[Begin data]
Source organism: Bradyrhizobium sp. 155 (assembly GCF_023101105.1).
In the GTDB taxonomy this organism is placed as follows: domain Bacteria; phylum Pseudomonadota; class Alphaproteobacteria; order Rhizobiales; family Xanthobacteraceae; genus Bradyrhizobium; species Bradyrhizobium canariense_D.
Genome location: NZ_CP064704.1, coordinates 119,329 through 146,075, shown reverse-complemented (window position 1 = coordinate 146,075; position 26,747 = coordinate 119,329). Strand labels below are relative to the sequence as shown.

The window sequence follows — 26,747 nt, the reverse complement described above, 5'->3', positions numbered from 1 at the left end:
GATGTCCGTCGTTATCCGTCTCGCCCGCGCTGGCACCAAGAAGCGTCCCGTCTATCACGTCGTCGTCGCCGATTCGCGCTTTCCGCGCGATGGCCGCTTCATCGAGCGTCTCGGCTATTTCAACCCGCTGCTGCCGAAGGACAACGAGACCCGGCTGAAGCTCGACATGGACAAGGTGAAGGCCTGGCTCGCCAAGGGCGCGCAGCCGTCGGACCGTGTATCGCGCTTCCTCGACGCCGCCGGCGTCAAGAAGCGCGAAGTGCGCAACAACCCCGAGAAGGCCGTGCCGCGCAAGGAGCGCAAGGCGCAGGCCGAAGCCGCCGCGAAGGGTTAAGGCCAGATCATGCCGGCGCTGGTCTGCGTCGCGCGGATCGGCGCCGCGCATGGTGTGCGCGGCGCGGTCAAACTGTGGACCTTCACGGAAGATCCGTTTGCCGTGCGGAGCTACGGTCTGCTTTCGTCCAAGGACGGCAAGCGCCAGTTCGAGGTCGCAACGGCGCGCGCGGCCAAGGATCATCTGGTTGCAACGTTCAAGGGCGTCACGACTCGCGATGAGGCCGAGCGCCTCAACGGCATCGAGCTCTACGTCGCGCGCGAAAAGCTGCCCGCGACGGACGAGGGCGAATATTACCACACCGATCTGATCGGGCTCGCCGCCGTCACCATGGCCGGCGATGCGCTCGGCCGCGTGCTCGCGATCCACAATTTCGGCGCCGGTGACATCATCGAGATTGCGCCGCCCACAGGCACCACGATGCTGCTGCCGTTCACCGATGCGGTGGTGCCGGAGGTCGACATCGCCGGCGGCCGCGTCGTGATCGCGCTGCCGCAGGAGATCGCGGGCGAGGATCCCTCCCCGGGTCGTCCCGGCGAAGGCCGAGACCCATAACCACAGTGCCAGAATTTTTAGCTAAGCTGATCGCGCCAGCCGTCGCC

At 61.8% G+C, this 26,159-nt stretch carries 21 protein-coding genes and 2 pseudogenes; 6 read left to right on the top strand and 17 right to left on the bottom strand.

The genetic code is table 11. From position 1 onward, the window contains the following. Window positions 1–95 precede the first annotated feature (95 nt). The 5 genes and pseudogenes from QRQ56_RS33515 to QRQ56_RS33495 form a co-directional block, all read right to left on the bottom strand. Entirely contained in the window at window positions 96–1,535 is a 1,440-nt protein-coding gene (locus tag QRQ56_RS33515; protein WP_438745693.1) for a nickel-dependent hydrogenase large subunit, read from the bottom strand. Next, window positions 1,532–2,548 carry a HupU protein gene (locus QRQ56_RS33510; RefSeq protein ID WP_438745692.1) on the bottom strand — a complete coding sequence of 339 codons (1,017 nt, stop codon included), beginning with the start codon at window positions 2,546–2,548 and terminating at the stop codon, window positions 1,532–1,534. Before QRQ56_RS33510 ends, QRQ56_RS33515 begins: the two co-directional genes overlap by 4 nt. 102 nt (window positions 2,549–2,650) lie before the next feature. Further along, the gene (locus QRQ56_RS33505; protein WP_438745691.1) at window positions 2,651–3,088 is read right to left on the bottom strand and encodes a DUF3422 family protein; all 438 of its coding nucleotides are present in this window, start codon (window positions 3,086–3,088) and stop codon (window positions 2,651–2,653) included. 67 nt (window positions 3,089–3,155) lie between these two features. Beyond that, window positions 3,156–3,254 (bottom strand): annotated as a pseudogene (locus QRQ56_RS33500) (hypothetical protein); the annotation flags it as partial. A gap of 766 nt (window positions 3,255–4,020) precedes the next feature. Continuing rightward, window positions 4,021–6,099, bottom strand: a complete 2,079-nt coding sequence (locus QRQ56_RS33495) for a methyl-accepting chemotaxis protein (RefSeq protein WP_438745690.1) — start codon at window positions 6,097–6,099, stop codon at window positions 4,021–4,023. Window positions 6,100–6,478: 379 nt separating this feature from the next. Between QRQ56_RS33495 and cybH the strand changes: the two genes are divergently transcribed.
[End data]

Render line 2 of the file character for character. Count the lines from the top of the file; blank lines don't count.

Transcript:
In the GTDB taxonomy this organism is placed as follows: domain Bacteria; phylum Pseudomonadota; class Alphaproteobacteria; order Rhizobiales; family Xanthobacteraceae; genus Bradyrhizobium; species Bradyrhizobium canariense_D.